Anne Frank has become such a singular figure in the literature of the Holocaust that it is easy to forget how many other precocious and articulate children also died in the camps. Elena Lappin, a translator and editor at Atlantic Monthly Press, has prepared an English edition of the diaries of one of them, the Czech boy Petr Ginz.
The story of the diaries themselves is an astounding tale. Born in 1928, Ginz lived in Prague until August 1941, when he was deported with his family to Theresienstadt and then to Auschwitz, in 1943, where he died in the gas chambers. His sister, Eva, survived, and managed to retain a few of her brother’s drawings, which she carried with her until her eventual emigration to Israel.
But had it not been for, of all things, the Columbia shuttle disaster in 2003, the bulk of Petr’s papers might never have been recovered. Colonel Ilan Ramon, an Israeli astronaut aboard the shuttle, was carrying one of the drawings saved by Eva; the news coverage attendant on his death prompted a resident of Prague to rifle through several boxes of old papers in his attic. These papers turned out to be Petr’s; Yad Vashem subsequently acquired them. Eva (now Chava Pressburger) arranged for their publication in the Czech Republic at the beginning of 2005.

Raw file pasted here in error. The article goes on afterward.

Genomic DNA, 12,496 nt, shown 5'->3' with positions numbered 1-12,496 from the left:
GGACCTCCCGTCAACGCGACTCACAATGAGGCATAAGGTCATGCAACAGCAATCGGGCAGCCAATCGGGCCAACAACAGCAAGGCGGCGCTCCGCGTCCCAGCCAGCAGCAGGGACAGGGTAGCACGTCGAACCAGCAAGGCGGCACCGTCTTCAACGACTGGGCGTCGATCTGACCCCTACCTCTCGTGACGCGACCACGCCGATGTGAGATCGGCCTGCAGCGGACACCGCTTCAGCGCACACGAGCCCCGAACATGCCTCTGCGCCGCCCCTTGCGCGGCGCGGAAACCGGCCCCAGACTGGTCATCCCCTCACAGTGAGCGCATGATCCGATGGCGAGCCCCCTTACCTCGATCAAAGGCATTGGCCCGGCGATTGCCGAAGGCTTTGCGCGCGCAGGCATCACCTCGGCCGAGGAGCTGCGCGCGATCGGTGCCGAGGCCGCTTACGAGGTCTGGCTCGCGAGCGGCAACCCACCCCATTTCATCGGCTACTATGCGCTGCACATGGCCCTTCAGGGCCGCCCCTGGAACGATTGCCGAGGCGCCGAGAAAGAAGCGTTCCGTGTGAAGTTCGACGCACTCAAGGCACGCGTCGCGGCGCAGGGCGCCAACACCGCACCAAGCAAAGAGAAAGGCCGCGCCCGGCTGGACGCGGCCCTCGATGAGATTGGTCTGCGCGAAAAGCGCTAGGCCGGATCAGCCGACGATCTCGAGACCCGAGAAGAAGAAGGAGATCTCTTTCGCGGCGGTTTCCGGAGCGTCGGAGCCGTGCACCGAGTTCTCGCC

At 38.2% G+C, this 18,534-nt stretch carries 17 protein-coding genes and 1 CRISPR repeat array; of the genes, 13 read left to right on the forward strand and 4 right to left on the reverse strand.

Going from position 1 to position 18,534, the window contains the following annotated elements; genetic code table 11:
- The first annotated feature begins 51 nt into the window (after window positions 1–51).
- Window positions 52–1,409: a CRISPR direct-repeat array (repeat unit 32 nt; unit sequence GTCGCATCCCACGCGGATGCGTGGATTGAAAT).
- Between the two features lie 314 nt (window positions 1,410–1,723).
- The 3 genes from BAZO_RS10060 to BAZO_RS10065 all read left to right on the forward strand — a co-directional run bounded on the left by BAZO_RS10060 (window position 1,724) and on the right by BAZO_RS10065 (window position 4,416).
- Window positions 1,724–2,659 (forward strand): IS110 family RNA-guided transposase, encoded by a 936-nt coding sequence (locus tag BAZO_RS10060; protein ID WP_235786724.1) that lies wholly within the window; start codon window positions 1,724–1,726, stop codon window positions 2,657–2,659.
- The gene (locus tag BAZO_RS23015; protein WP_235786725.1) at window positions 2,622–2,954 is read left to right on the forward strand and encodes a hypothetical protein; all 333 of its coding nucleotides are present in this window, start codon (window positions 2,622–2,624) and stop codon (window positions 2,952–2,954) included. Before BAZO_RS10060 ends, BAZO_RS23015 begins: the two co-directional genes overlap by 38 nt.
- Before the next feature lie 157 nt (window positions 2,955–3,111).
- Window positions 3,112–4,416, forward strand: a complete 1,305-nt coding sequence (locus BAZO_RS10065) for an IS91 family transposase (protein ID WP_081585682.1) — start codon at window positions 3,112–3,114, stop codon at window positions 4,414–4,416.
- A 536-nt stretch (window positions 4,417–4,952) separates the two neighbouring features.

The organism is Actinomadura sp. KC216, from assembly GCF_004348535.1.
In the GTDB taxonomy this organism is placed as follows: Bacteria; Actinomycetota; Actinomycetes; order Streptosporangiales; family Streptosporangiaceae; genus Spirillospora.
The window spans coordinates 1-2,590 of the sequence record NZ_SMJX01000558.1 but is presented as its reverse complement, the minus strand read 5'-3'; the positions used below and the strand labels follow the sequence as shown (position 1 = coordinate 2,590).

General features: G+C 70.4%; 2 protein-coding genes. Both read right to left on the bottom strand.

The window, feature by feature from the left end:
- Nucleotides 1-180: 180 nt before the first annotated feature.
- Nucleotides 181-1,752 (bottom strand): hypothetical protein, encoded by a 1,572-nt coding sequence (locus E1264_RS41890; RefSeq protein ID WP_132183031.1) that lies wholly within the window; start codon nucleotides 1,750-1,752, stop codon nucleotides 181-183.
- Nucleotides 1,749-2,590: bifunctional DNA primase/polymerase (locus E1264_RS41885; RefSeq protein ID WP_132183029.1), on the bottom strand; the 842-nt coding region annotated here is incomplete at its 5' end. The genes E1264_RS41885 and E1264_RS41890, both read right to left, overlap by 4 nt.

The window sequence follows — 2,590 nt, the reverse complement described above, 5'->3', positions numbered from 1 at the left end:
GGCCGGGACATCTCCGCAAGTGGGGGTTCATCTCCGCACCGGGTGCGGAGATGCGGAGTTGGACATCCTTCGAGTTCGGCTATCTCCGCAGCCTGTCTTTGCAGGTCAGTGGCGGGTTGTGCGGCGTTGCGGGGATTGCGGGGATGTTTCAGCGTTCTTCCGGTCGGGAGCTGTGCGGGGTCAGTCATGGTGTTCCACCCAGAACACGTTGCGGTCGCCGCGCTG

Ginz had great literary ability for an adolescent boy. Observing the newly mandated yellow stars on the lapels of his fellow citizens, he remarks in his diary: “When I went to school, I counted sixty-nine ‘sherrifs.'” He also served as an editor and writer for Vedem, a newspaper published in the boys’ barracks at Theresienstadt.
Atlantic Monthly Press will officially release Lappin’s translation on Sunday, which is Holocaust Remembrance Day. The book, though, has been available since the end of March. You can order it here.